Webb et al v. Genuine Parts Company et al

Filing 40

ORDER granting in part and denying in part 23 Motion to Amend. Plas have leave to amend their complaint consistent with this order. Signed by Judge Roslyn O Silver on 11/3/2008.(LAD)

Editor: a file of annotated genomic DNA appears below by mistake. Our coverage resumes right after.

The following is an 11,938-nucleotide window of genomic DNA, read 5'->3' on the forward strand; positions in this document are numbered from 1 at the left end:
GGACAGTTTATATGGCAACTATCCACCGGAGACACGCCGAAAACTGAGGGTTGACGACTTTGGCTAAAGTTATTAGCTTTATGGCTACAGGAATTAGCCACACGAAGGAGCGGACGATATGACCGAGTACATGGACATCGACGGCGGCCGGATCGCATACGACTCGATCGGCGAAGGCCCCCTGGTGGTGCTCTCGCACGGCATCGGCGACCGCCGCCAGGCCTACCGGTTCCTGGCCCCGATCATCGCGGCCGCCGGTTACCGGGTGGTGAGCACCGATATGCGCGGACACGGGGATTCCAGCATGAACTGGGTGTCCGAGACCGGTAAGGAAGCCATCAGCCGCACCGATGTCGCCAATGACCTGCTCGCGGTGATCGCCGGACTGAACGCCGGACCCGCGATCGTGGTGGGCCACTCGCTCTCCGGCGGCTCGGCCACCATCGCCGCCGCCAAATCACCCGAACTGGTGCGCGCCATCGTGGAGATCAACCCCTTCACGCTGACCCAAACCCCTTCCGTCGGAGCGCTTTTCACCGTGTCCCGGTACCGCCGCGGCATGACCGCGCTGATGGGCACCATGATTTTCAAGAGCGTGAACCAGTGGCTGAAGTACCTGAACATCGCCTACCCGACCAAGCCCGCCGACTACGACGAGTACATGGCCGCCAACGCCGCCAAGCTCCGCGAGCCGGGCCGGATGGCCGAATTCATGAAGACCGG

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1 2 3 4 5 6 7 8 9 10 11 12 13 14 15 16 17 18 19 20 21 22 23 24 25 26 27 28 WO IN THE UNITED STATES DISTRICT COURT FOR THE DISTRICT OF ARIZONA William R. Webb, et al., Plaintiffs, vs. Genuine Parts Company, et al., Defendants. ) ) ) ) ) ) ) ) ) ) ) ) No. cv-08-222-PHX-ROS ORDER Pending before the Court is Plaintiffs' Motion for Leave to File Amended Complaint and Motion to Continue Time for Amendment of Pleadings (Doc. 23). Plaintiffs ask leave to add as Defendants Bayco Products, Inc. and Balkamp, Inc., allegedly involved with the manufacture and distribution, respectively, of the light at issue in this case. They also request that the formal date for amendment of pleadings be extended an additional 60 days so that they may locate and identify the Genuine Part Company ("GPC") sales representatives they believe were involved in the distribution of the light at issue to Plaintiff William Webb. After receipt of a responsive pleading or submission of a first amended complaint, a plaintiff "may amend its pleadings only with the opposing party's written consent or the court's leave." Fed. R. Civ. P. 15(a)(2). Because the Rules instruct the Court to "freely give leave when justice so requires," the burden is placed on the party opposing the amendment. Id. See Morongo Band of Mission Indians v. Rose, 893 F.2d 1074, 1079 (9th Cir. 1990) 1 2 3 4 5 6 7 8 9 10 11 12 13 14 15 16 17 18 19 20 21 22 23 24 25 26 27 28 (holding Rule 15(a)(2) "is to be applied with extreme liberality.").1 Defendants argue that "[t]here is no evidence that Balkamp or Genuine or any employee of those companies had anything to do with the retractable light other than sell it," adding that "Arizona law holds that defendants are not liable if they are not at fault for a plaintiffs' alleged injury." This, however, is a misreading of the Arizona Supreme Court's jurisprudence. The court has stated: In a strict products liability action, every party in the chain of distribution of a defective product has committed its own `actionable breach of legal duty.' Fault is thus found because of what each tortfeasor did on its own distribute a defective product rather than because of its relationship to other wrongdoers. State Farm Ins. Cos. v. Premier Manufactured Sys., 172 P.3d 410, 415 (Ariz. 2007). While Arizona does not recognize joint and several liability in the context of product liability actions, that does not mean that each entity in the chain of distribution may not be liable in their own right. Id. It is true that "[a]mong two or more persons strictly liable in tort who are entitled to claim contribution against each other, the relative degree of fault of each is the degree to which each contributed to the defect causing injury to the claimant." A.R.S. 122509(C). However, the question of the degree of fault of each party in the chain of distribution is not one to be settled at this stage of the lawsuit; any party within the chain has committed an independent, actionable breach of legal duty. Given that it is not contested that Bayco and Balkamp are within the chain of distribution, and given the liberality with which federal courts are to consider requests to amend pleadings, Plaintiffs shall have leave to amend the pleadings to add Bayco and Balkamp as defendants. Although placing the burden of proof on the opposing party in Rule 15 motions is not settled law, the prevailing practice in this circuit supports such a rule. See e.g. ABM Industries, Inc. v. Zurich Am. Ins. Co., 237 F.R.D. 225, 227 (N.D.Cal.2006) ("The party opposing the amendment bears the burden of showing why the amendment should not be granted."); Butler v. Robar Enter.'s, Inc., 208 F.R.D. 621, 623 (C.D.Cal. 2002)(same); DCD Programs, Ltd. v. Leighton, 833 F.2d 183, 187 (9th Cir. 1987) ("The party opposing amendment bears the burden of showing prejudice."). 1 -2- 1 2 3 4 5 6 7 8 9 10 11 12 13 14 15 16 17 18 19 20 21 22 23 24 25 26 27 28 Plaintiffs have, however, made no showing that the sales representatives who sold Mr. Webb the light in question would be properly joined as defendants. Nor does it appear that they made a diligent effort to discover the identity of the sales representative(s) in question within the proper time frame.2 Therefore, the Court sees it as unnecessary to extend the deadline to amend the pleadings at this point in the case. Particularly where additional defendants would destroy diversity,3 leave to amend pleadings at a future date shall be granted only due to extraordinary extenuating circumstances. Accordingly, IT IS ORDERED Plaintiff's Motion is GRANTED IN PART and DENIED IN PART. Plaintiffs have leave to amend their complaint consistent with this order. Defendant states in its pleadings that Plaintiffs had not, prior to filing this motion, served a discovery request asking for (or even simply asked) for the name of that sales rep; Plaintiffs do not contest that assertion. Under the federal removal statute, the Court, just as in Rule 15(a)(2) motions, has complete discretion to approve such a diversity-destroying joinder. See 28 U.S.C. 1447(e) ("If after removal the plaintiff seeks to join additional defendants whose joinder would destroy subject matter jurisdiction, the court may deny joinder, or permit joinder and remand the action to the State court.") (emphasis added); Newcombe v. Adolf Coors Co., 157 F.3d 686, 691 (9th Cir. 1998) ("[T]he decision regarding joinder of a diversity destroyingdefendant [sic] is left to the discretion of the district court."). However, the federal courts in this district have generally not applied the standard Rule 15(a)(2) justice-fairness test to such situations. When adjudicating a diversity-destroying amendment, Arizona federal courts, in addition to applying variations of the Rule 15(a)(2) factors, have also examined the necessity of joining the diversity-destroying party and any potential prejudice suffered by the plaintiff. See e.g. Ansley v. Metro. Life Ins. Co., 215 F.R.D. 575, 579-80 (D. Ariz.2003); Eaton Veterinary Lab.'s, Inc. v. Wells Fargo Merch. Serv.'s, LLC, 2007 WL 2904171, 1 (D. Ariz. 2007); James Wm. Moore et al., 16 Moore's Federal Practice 107.41[2][d][i][B] at 107220.1 (3d ed. 2008). The Court will apply a similar balancing test to this case and examine Plaintiff's proposed joinder amendment for: (i) necessity of joinder; (ii) dilatory or other bad faith motive; (iii) undue delay; (iv) prejudice to any party involved; (v) futility of amended claims; and (vi) evidence of repeated failure to cure deficiencies. -33 2 1 2 3 4 5 6 7 8 9 10 11 12 13 14 15 16 17 18 19 20 21 22 23 24 25 26 27 28 -4DATED this 3rd day of November, 2008.